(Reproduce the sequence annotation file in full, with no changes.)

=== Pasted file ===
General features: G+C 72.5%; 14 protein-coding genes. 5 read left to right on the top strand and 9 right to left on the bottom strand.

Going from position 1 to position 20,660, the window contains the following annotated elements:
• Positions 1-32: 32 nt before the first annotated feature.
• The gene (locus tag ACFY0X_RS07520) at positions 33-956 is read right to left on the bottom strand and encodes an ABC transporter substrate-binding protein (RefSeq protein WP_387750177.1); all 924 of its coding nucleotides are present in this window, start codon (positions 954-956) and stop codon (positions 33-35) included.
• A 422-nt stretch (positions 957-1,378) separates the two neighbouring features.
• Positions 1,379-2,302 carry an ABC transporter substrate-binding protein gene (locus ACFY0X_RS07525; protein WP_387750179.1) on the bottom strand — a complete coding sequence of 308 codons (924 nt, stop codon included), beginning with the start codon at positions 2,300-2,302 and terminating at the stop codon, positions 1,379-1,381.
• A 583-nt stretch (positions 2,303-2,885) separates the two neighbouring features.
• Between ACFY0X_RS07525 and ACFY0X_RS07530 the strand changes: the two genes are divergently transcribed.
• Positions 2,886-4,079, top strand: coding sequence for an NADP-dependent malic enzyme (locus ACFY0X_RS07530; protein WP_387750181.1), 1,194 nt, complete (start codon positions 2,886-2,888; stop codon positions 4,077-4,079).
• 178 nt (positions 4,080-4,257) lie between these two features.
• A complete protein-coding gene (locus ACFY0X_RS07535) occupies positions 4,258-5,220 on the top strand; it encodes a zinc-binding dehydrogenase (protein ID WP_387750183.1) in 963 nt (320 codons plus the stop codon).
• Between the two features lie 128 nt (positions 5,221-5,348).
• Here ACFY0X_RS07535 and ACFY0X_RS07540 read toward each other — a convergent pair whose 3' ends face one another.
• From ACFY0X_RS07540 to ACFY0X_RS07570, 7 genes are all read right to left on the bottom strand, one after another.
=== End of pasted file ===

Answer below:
General features: G+C 72.5%; 14 protein-coding genes. 5 read left to right on the top strand and 9 right to left on the bottom strand.

Going from position 1 to position 20,660, the window contains the following annotated elements:
• Positions 1-32: 32 nt before the first annotated feature.
• The gene (locus tag ACFY0X_RS07520) at positions 33-956 is read right to left on the bottom strand and encodes an ABC transporter substrate-binding protein (RefSeq protein WP_387750177.1); all 924 of its coding nucleotides are present in this window, start codon (positions 954-956) and stop codon (positions 33-35) included.
• A 422-nt stretch (positions 957-1,378) separates the two neighbouring features.
• Positions 1,379-2,302 carry an ABC transporter substrate-binding protein gene (locus ACFY0X_RS07525; protein WP_387750179.1) on the bottom strand — a complete coding sequence of 308 codons (924 nt, stop codon included), beginning with the start codon at positions 2,300-2,302 and terminating at the stop codon, positions 1,379-1,381.
• A 583-nt stretch (positions 2,303-2,885) separates the two neighbouring features.
• Between ACFY0X_RS07525 and ACFY0X_RS07530 the strand changes: the two genes are divergently transcribed.
• Positions 2,886-4,079, top strand: coding sequence for an NADP-dependent malic enzyme (locus ACFY0X_RS07530; protein WP_387750181.1), 1,194 nt, complete (start codon positions 2,886-2,888; stop codon positions 4,077-4,079).
• 178 nt (positions 4,080-4,257) lie between these two features.
• A complete protein-coding gene (locus ACFY0X_RS07535) occupies positions 4,258-5,220 on the top strand; it encodes a zinc-binding dehydrogenase (protein ID WP_387750183.1) in 963 nt (320 codons plus the stop codon).
• Between the two features lie 128 nt (positions 5,221-5,348).
• Here ACFY0X_RS07535 and ACFY0X_RS07540 read toward each other — a convergent pair whose 3' ends face one another.
• From ACFY0X_RS07540 to ACFY0X_RS07570, 7 genes are all read right to left on the bottom strand, one after another.